Law School Discussion

Poll

Are You?

Black American--all four grandparents born and raised in this country
13 (37.1%)
Carribbean origin--at least one of your grandparents hails from the Carribbean
0 (0%)
African origin--at least one of your grandparents hails from the Carribbean
0 (0%)
of recent Carribbean immigration--at least one of your parents was born/raised in the Carribbean
2 (5.7%)
of recent African immigration--at least one of your parents was born/raised in Africa
5 (14.3%)
an immigrant yourself (born and or raised in Africa or the Carribbean)
3 (8.6%)
biracial/interracial
3 (8.6%)
a mix of the above options (please explain)
1 (2.9%)
not black at all  (why are you on this thread?!  just kidding)
8 (22.9%)

Total Members Voted: 25

Diversity within the Black community

Re: Diversity within the Black community
« Reply #10 on: March 18, 2005, 03:42:01 PM »
This is an interesting thread. Surprised that it doesn't have more contributors. I chose bi-racial. My mother is African American and my father is Asian.

shiveringjenny

Re: Diversity within the Black community
« Reply #11 on: March 18, 2005, 03:42:30 PM »
what kind of asian?

Re: Diversity within the Black community
« Reply #12 on: March 18, 2005, 03:44:18 PM »

dbgirl

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Re: Diversity within the Black community
« Reply #13 on: March 18, 2005, 08:24:31 PM »
Hi Never2 -

I guess that debunks the theory that Blacks and Koreans don't get along :-)

I'm mixed too -- my father is a white Southerner.

Re: Diversity within the Black community
« Reply #14 on: March 18, 2005, 08:55:53 PM »
Hi Never2 -

I guess that debunks the theory that Blacks and Koreans don't get along :-)

I'm mixed too -- my father is a white Southerner.


Not necessarily, there remains tension between some of my family members. Do you identify with one side of your fam more than the other ? Or does it all feel the same for you?

dbgirl

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Re: Diversity within the Black community
« Reply #15 on: March 19, 2005, 01:32:39 AM »
Hey Never2,

I really like to define myself as biracial and don't like to pick sides so to speak. I am interested in my Scotch-Irish Southern heritage just as I am interested in my black heritage.

However, I guess since I am a minority I feel more of a connection with black people.

Re: Diversity within the Black community
« Reply #16 on: March 19, 2005, 06:12:09 PM »
Hey Never2,

I really like to define myself as biracial and don't like to pick sides so to speak. I am interested in my Scotch-Irish Southern heritage just as I am interested in my black heritage.

However, I guess since I am a minority I feel more of a connection with black people.


I understand where you are coming from. I was just wondering because I know that within some bi-racial families some of the grandparents or other relatives from time to time have issue (whether it's blatant or not) with the darker hued half black offspring. I've seen some of my cousins be treated differently than I am.


Within the Asian community a lot of people view me simply as a Black man. I've actually had some bi-racial friends that wouldn't admit that they're bi-racial amongst a lot of our african american friends because they've felt that they wouldn't be fully accepted..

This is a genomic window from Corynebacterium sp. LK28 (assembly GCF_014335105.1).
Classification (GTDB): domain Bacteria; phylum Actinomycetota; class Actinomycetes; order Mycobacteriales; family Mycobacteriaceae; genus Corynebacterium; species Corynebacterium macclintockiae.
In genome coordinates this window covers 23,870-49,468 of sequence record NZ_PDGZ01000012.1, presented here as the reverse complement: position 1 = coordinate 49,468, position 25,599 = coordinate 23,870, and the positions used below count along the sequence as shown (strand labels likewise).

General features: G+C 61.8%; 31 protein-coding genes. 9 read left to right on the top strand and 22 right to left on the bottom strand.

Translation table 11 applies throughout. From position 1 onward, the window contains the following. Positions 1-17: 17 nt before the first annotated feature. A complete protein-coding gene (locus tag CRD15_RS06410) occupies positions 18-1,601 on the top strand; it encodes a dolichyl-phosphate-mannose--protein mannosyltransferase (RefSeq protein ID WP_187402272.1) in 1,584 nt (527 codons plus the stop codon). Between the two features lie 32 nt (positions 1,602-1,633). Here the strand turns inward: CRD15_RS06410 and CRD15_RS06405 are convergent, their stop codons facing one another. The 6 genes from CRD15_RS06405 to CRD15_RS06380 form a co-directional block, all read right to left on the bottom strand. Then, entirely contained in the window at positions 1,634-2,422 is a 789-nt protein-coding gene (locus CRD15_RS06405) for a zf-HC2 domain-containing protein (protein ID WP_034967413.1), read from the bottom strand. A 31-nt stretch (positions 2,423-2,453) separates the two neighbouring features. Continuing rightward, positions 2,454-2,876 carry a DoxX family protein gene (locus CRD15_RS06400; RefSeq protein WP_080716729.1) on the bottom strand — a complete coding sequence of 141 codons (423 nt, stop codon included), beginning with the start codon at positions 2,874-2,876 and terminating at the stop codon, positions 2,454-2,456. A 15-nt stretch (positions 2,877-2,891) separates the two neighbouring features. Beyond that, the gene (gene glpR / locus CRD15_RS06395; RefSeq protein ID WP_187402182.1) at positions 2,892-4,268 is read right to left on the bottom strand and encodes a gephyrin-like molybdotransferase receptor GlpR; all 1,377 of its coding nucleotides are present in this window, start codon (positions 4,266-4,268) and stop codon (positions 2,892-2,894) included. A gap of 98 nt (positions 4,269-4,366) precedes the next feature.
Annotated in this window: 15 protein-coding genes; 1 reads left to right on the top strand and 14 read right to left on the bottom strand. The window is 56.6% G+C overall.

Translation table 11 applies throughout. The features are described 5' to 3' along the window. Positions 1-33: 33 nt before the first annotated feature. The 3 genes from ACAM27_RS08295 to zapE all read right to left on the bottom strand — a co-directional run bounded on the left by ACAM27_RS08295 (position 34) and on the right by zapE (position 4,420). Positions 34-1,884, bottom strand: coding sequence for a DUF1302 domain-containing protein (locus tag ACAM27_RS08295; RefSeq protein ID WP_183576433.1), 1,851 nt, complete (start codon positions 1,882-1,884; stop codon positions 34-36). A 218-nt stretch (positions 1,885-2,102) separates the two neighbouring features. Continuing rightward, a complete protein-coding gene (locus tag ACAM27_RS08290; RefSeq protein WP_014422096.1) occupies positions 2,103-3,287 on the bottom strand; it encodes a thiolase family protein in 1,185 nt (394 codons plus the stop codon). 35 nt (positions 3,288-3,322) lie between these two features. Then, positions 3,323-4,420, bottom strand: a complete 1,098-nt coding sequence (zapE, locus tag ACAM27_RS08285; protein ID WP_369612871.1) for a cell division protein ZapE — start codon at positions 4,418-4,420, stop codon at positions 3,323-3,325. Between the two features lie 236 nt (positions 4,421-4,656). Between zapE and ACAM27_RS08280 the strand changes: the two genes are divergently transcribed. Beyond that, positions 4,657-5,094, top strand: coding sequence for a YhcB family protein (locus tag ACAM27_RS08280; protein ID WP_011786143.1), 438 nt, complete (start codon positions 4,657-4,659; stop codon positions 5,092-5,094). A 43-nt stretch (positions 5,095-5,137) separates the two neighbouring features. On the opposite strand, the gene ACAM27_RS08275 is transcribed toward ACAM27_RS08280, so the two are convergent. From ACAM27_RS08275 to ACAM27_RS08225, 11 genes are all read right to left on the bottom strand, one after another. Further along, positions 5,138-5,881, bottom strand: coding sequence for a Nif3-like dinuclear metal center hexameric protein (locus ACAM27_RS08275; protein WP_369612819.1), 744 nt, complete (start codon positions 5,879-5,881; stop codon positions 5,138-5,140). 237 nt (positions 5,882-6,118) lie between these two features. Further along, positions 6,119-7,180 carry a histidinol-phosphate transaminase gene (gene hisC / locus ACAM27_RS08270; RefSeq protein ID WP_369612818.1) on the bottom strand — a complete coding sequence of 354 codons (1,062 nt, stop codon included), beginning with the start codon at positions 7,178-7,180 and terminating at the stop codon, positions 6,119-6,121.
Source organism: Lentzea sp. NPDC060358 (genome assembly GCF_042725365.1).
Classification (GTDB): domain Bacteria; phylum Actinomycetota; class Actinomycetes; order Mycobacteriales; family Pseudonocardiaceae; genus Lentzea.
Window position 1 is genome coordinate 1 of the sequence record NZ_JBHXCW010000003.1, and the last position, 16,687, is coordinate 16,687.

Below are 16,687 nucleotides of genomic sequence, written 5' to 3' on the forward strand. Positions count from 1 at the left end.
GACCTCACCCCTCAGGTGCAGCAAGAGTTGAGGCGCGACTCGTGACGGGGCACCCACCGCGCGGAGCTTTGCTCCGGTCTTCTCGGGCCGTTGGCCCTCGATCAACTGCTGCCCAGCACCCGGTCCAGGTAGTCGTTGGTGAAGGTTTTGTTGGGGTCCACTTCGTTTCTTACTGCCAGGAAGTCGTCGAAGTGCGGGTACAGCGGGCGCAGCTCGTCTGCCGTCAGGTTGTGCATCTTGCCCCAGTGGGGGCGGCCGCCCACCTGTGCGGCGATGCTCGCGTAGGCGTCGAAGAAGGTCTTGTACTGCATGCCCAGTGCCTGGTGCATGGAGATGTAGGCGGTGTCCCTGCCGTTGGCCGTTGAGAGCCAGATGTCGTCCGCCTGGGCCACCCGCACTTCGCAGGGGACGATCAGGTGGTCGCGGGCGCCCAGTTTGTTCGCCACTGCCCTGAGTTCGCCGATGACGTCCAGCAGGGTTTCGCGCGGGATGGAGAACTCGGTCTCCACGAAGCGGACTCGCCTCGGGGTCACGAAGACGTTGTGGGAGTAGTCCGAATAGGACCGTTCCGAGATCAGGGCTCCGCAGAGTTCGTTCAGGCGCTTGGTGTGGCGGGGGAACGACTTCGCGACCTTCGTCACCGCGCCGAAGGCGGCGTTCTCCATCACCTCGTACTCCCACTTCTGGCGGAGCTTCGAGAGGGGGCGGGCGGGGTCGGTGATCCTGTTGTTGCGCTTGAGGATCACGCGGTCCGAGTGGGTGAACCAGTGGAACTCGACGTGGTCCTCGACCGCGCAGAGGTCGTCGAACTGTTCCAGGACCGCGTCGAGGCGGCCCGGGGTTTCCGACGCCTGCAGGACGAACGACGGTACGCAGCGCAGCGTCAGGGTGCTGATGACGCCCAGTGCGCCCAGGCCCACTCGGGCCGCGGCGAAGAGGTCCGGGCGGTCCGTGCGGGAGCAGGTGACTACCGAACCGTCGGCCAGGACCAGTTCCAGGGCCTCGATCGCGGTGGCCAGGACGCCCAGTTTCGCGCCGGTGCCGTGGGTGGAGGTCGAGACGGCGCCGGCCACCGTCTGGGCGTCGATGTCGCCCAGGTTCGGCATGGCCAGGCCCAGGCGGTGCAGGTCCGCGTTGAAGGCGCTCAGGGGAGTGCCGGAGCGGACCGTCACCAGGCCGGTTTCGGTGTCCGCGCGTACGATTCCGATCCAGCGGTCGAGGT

Ladyday

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Re: Diversity within the Black community
« Reply #17 on: March 20, 2005, 07:12:00 AM »
Hey Never2,

I really like to define myself as biracial and don't like to pick sides so to speak. I am interested in my Scotch-Irish Southern heritage just as I am interested in my black heritage.

However, I guess since I am a minority I feel more of a connection with black people.


I understand where you are coming from. I was just wondering because I know that within some bi-racial families some of the grandparents or other relatives from time to time have issue (whether it's blatant or not) with the darker hued half black offspring. I've seen some of my cousins be treated differently than I am.


Within the Asian community a lot of people view me simply as a Black man. I've actually had some bi-racial friends that wouldn't admit that they're bi-racial amongst a lot of our african american friends because they've felt that they wouldn't be fully accepted..

I'm interested nevers2by, does the Asian half of your family treat you simply as a black man? Do they treat you any differently? What are the tensions you see in your family, and how has that effected you and your outlook on intterracial relationships?

Re: Diversity within the Black community
« Reply #18 on: March 20, 2005, 10:03:00 AM »
There are some aunts and uncles that aren't as receptive to us to be quite honest with you. It's something that I'm pretty used to though. There were times growing up where I felt like an outsider but I can't say that my sisters went through the same experience. I think that in some ways Black man equates to threat to them.

As far as dating is concerned, my parents are divorced and my mother is Black. I've never dated a non-Black woman and I don't see that changing.

Statistic

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Re: Diversity within the Black community
« Reply #19 on: March 20, 2005, 10:30:35 AM »
etruman, what's your heritage?